How to deal with anxiety during uncertain times

An interview with Dr. Anna Symonds
With the worldwide coronavirus pandemic, life is full of uncertainty. This causes a lot of anxiety which is a real mental health burden. Being a freelancer right now adds another layer of unpredictability. To assist in navigating these unprecedented times, I’ve brought on a special guest to help us make sense of our concerns.

Today, I’m talking with Dr. Anna Symonds, a clinical psychologist with Elysian Psychology in Nottinghamshire, UK. She is registered with the Health Care Professions Council (HCPC) and Chartered with the British Psychological Society. Dr. Anna Symonds works with adults and children who have a wide range of conditions such as anxiety, depression, and OCD. 

Dr. Anna Symonds shares some tips for dealing with uncertainty. Flexibility and adaptability are important parts of this. As freelancers, many of us have already honed these traits. Dr. Anna Symonds explains how we can tap into these inner resources to cope with the ups and downs going on.

There is so much anxiety-provoking uncertainty now. Dr. Anna Symonds recommends focusing on the things we still have control over. This may be a good time to ground yourself by starting a project you’ve been putting off. Also, don’t forget that you can still control your thoughts. Dr. Anna Symonds describes some mindset techniques to help with this.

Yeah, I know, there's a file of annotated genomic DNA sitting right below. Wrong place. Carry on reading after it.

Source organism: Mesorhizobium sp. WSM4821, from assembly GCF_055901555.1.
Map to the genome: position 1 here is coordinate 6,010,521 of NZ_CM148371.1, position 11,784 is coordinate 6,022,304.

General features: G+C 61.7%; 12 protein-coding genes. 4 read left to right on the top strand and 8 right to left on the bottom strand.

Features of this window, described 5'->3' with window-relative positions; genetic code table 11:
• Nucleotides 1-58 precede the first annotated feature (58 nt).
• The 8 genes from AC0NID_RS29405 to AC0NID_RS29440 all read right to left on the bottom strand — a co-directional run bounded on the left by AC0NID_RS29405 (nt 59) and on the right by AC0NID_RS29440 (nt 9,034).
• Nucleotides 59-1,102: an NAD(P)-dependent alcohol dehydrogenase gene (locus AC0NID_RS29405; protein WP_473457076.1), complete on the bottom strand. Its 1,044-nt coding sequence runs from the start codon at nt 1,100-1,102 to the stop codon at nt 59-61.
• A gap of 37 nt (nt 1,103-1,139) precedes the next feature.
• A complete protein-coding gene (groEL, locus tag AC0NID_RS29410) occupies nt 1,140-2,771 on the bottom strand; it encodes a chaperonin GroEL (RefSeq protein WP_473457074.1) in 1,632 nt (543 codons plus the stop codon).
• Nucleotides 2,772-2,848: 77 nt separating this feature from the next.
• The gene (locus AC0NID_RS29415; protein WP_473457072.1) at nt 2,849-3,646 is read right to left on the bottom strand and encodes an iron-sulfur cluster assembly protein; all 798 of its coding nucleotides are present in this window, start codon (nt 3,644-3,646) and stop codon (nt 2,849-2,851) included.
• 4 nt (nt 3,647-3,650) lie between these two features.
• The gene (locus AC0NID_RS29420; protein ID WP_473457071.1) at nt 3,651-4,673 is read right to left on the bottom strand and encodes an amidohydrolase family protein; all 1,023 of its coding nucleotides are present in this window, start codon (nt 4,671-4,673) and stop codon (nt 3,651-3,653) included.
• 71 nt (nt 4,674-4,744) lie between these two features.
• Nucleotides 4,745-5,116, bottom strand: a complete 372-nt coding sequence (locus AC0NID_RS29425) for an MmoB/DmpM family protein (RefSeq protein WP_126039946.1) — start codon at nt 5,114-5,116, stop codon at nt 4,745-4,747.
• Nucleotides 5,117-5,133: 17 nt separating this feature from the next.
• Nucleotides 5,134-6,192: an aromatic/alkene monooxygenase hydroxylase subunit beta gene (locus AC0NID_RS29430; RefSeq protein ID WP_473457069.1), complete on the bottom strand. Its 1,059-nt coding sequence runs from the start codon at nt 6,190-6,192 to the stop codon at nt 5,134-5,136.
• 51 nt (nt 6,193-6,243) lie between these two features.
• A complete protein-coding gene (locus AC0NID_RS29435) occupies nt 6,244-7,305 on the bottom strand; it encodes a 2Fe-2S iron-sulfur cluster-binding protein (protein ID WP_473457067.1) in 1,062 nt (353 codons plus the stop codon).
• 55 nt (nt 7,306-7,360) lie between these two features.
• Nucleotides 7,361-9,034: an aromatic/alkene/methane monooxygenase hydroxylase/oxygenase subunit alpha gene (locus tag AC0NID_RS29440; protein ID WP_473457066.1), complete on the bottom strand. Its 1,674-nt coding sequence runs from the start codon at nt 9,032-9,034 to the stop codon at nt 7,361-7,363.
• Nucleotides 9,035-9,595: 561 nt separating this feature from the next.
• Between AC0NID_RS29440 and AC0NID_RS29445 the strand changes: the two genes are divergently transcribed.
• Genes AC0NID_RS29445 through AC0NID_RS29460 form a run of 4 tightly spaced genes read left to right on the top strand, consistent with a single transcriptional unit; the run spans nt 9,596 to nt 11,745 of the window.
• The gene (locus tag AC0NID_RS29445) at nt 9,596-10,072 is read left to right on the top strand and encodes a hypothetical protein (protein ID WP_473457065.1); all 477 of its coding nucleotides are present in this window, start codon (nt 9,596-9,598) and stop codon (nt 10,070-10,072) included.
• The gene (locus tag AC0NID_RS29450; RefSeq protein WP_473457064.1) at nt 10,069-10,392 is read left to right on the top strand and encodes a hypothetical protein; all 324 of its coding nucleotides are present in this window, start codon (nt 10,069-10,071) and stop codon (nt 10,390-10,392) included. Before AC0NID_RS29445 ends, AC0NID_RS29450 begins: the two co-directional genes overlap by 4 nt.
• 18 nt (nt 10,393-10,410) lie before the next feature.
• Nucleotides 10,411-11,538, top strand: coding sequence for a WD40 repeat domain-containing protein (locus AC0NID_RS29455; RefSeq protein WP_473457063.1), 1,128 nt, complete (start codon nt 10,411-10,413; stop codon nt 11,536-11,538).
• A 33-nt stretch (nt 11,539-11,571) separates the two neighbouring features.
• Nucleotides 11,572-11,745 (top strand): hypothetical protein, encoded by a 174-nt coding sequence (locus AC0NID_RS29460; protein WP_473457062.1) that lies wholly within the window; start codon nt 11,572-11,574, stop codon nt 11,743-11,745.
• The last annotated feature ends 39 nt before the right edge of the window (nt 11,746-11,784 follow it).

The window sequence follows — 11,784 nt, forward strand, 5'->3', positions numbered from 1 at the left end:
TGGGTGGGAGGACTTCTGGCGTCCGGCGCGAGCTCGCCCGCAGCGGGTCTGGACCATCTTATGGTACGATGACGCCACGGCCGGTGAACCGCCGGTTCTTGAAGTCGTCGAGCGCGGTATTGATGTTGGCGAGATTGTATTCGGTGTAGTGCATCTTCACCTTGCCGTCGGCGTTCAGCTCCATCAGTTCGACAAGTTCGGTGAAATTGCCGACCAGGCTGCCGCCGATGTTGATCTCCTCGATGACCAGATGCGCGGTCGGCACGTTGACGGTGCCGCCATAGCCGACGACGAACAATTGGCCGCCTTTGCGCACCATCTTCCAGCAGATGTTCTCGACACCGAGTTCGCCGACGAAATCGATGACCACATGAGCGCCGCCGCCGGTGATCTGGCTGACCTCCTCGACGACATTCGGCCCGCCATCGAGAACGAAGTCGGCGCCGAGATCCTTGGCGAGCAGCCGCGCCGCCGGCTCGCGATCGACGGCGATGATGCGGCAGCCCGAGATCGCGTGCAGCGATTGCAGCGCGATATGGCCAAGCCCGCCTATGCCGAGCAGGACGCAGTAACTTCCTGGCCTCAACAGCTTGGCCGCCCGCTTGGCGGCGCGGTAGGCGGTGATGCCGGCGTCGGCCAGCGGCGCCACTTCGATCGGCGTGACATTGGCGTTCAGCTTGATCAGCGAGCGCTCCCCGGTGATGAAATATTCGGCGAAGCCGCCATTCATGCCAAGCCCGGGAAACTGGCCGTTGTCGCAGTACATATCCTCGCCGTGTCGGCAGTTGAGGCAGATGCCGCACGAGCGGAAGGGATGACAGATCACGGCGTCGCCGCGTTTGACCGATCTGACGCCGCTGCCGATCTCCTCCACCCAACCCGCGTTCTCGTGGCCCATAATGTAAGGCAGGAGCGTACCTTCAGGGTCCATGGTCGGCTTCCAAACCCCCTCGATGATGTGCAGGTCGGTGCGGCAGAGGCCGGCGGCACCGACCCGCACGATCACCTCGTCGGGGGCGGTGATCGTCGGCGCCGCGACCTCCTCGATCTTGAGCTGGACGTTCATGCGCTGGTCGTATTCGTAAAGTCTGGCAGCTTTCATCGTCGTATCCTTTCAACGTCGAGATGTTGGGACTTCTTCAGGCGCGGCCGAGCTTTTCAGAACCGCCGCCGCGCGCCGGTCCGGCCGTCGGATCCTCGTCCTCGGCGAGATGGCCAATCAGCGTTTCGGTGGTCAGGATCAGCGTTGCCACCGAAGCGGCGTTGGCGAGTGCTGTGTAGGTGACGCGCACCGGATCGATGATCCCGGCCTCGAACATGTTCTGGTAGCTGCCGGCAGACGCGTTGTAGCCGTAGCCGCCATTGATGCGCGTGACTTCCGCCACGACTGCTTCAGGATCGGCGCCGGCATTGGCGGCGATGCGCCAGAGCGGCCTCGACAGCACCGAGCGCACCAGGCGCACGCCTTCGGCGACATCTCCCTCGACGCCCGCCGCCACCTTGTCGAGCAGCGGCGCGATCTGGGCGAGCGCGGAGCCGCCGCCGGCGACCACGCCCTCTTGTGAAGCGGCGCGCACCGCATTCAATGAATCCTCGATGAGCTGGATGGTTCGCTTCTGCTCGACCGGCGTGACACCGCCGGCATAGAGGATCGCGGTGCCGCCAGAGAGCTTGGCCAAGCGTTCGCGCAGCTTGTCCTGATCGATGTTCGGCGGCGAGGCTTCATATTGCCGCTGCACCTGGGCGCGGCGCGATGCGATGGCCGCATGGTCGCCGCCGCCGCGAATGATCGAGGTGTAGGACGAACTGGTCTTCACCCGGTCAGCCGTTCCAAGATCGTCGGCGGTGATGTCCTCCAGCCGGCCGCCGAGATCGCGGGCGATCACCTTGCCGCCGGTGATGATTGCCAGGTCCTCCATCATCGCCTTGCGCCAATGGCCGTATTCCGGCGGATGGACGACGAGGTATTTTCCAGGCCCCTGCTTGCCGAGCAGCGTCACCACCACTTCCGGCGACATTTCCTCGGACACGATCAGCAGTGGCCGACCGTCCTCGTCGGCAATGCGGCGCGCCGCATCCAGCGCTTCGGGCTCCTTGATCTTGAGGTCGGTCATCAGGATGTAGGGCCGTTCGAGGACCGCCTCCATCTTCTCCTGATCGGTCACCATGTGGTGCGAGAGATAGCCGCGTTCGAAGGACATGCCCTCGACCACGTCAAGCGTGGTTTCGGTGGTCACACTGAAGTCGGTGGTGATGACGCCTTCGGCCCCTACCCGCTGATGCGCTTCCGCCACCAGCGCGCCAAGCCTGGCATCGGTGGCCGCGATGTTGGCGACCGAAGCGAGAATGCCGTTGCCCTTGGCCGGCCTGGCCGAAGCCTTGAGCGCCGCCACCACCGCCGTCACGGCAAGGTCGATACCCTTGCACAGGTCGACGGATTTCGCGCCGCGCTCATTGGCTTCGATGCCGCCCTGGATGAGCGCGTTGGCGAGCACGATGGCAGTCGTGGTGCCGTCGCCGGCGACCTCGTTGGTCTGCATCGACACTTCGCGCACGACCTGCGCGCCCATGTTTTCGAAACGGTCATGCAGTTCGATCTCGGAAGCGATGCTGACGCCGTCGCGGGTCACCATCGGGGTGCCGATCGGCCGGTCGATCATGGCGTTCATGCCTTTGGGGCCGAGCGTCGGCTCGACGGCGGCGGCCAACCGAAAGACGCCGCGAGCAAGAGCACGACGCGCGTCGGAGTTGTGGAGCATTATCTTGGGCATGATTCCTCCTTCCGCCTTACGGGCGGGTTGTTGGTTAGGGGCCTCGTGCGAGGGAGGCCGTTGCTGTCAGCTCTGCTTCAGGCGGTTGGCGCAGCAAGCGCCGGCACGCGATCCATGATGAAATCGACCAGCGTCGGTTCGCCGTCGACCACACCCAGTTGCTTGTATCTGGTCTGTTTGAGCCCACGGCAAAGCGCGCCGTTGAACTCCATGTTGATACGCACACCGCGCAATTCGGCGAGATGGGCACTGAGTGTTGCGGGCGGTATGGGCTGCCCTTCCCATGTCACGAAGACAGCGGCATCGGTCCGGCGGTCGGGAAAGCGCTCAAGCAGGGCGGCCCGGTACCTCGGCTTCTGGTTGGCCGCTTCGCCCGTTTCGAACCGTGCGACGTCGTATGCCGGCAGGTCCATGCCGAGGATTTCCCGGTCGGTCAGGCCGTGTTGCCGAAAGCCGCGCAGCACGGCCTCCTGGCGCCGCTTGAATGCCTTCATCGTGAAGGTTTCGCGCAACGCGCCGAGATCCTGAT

Has the situation with coronavirus led to new personal or professional reflections? Let’s chat about it in the comments on the episode page!

In this episode

  • Tips for handling stress around job uncertainty
  • Focusing on what we can control and sitting with our feelings
  • Why it’s more important than ever to avoid making social comparisons
  • How to stop catastrophizing and put things back into perspective
  • Dealing with the concerns we have for our loved ones
  • Resources to seek out if you’re concerned about your mental well-being
  • Using this time for much-needed self-reflection

Quotes 

“We have to get ourselves to a position of acceptance that, from one day to the next, we’re not going to know how we feel. Maybe from one hour to the next. But being okay with that and not fighting it is hugely important.” [3:40]

“It’s almost like a grief process really. You have to sit with the emotions that come up. There’s no running away from them.” [7:15]

“Our thoughts can be very powerful. But be careful not to believe your thoughts. We have about 80,000 thoughts a day. I’d say that 90 percent of mine are a load of rubbish.” [16:00]

“This is a big trigger for lots of things. Things that maybe we pushed down or not thought about for the last few years. Suddenly everything is coming up to the surface partly because we have time, but also because we’re all so triggered.”  [25:37]

Related links

Find Dr. Anna Symonds online

Follow Dr. Symonds on Facebook | Instagram | Twitter | YouTube

Elysian Psychology

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